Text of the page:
Mechanical Engineering - Research Publications

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    Online optimization of spark advance in alternative fueled engines using extremum seeking control
    Mohammadi, A ; Manzie, C ; Nesic, D (Elsevier, 2014-08-01)
    Alternative fueled engines offer greater challenges for engine control courtesy of uncertain fuel composition. This makes optimal tuning of input parameters like spark advance extremely difficult in most existing ECU architectures. This paper proposes the use of grey-box extremum seeking techniques to provide real-time optimization of the spark advance in alternative fueled engines. Since practical implementation of grey-box extremum seeking methods is typically done using digital technology, this paper takes advantage of emulation design methods to port the existing continuous-time grey-box extremum seeking methods to discrete-time frameworks. The ability and flexibility of the proposed discrete-time framework is demonstrated through simulations and in practical situation using a natural gas fueled engine.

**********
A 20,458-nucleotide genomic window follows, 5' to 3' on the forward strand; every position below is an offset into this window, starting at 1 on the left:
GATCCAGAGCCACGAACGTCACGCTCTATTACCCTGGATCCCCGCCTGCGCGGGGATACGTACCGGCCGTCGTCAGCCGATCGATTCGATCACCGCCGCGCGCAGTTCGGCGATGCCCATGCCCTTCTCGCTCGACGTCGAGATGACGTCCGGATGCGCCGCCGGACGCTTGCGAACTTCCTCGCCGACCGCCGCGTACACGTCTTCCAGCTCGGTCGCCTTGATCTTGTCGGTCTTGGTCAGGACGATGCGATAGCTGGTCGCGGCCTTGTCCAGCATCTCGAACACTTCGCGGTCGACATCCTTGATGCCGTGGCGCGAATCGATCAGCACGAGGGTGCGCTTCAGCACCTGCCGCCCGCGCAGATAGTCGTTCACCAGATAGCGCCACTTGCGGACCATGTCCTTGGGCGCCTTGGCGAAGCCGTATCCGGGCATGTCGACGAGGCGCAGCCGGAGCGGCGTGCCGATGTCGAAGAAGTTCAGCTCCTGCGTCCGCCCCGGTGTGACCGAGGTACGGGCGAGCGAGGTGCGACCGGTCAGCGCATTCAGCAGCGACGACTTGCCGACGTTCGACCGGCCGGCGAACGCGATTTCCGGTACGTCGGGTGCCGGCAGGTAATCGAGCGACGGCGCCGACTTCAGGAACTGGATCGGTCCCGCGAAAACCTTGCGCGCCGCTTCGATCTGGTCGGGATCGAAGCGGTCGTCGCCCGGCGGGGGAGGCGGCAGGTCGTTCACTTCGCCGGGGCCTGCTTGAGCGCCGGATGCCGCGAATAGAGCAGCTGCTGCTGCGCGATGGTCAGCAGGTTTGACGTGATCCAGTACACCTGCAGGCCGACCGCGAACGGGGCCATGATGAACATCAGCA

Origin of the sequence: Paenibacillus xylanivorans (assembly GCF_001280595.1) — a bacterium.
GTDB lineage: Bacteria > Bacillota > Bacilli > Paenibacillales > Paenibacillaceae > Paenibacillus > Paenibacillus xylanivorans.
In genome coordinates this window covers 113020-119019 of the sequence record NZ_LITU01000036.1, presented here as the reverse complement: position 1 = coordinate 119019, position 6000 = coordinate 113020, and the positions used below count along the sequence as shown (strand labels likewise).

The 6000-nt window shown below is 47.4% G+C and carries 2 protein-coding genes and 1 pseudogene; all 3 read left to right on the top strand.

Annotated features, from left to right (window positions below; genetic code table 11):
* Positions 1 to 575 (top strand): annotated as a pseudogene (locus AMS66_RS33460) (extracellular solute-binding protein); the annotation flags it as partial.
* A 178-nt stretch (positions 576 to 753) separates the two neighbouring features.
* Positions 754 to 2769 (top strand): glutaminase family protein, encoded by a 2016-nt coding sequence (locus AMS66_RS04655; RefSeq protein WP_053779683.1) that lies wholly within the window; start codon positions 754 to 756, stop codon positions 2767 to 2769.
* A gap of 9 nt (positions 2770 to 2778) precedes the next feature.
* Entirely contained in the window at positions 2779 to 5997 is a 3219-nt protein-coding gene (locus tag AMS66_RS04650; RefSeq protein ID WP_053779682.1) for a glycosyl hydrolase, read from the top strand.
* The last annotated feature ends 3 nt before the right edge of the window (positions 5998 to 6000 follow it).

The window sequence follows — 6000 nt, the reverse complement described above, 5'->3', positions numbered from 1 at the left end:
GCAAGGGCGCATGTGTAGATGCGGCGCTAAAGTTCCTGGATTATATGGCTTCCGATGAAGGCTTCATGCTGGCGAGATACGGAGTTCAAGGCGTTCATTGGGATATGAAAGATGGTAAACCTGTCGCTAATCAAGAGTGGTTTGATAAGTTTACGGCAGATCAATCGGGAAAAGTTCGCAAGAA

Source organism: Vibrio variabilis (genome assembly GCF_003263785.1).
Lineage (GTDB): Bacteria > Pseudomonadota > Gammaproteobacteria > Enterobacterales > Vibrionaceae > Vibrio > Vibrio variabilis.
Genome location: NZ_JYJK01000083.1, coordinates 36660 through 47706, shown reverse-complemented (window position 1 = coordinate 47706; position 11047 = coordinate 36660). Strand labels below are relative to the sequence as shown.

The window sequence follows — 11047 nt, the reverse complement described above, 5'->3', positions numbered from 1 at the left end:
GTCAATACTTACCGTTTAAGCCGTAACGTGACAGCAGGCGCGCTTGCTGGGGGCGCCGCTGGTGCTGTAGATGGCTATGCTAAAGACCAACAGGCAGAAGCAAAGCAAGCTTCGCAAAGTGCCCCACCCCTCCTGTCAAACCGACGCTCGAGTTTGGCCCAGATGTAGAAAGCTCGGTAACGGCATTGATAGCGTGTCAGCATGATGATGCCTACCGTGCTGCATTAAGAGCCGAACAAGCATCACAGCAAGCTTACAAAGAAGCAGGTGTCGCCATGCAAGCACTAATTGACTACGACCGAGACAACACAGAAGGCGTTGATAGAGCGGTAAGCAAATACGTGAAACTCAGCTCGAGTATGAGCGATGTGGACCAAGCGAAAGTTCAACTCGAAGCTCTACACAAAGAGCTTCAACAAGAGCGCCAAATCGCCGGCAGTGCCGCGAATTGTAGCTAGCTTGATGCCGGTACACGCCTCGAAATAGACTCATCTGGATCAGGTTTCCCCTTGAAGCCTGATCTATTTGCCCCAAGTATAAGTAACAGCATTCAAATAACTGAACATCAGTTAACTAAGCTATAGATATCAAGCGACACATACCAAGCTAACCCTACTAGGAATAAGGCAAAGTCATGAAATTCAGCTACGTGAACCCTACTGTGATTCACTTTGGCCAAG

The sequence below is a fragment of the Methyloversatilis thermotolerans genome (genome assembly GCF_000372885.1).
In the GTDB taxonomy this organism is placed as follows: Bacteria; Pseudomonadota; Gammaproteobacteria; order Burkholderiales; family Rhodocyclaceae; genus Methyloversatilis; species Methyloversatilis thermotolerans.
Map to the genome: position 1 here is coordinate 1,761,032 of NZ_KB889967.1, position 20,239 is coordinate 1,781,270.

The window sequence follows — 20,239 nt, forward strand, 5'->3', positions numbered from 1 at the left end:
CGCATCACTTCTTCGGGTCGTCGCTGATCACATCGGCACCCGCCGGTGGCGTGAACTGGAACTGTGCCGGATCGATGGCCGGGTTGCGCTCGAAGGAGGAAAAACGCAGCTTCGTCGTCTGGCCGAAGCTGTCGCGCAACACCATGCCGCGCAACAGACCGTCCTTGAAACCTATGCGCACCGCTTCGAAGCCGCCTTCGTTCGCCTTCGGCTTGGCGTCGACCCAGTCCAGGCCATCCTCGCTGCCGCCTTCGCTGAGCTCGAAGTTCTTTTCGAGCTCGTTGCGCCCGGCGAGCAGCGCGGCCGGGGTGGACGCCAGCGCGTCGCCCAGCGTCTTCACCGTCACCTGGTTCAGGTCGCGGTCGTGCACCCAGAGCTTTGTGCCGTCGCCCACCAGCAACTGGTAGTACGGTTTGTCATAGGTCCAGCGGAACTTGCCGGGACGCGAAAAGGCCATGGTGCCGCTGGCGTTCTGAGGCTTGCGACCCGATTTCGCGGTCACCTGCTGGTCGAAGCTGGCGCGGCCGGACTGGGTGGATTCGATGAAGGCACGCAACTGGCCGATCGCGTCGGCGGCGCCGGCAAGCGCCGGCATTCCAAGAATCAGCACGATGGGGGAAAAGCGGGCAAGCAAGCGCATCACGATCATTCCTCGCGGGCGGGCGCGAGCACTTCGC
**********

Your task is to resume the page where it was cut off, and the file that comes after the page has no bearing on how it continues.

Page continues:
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    Multi-agent source seeking via discrete-time extremum seeking control
    Khong, SZ ; Tan, Y ; Manzie, C ; Nesic, D (PERGAMON-ELSEVIER SCIENCE LTD, 2014-09-01)
    Recent developments in extremum seeking theory have established a general framework for the methodology, although the specific implementations, particularly in the context of multi-agent systems, have not been demonstrated. In this work, a group of sensor-enabled vehicles is used in the context of the extremum seeking problem using both local and global optimisation algorithms to locate the extremum of an unknown scalar field distribution. For the former, the extremum seeker exploits estimates of gradients of the field from local dithering sensor measurements collected by the mobile agents. It is assumed that a distributed coordination which ensures uniform asymptotic stability with respect to a prescribed formation of the agents is employed. An inherent advantage of the frameworks is that a broad range of nonlinear programming algorithms can be combined with a wide class of cooperative control laws to perform extreme source seeking. Semi-global practical asymptotically stable convergence to local extrema is established in the presence of field sampling noise. Subsequently, global extremum seeking with multiple agents is investigated and shown to give rise to robust practical convergence whose speed can be improved via computational parallelism. Nonconvex field distributions with local extrema can be accommodated within this global framework.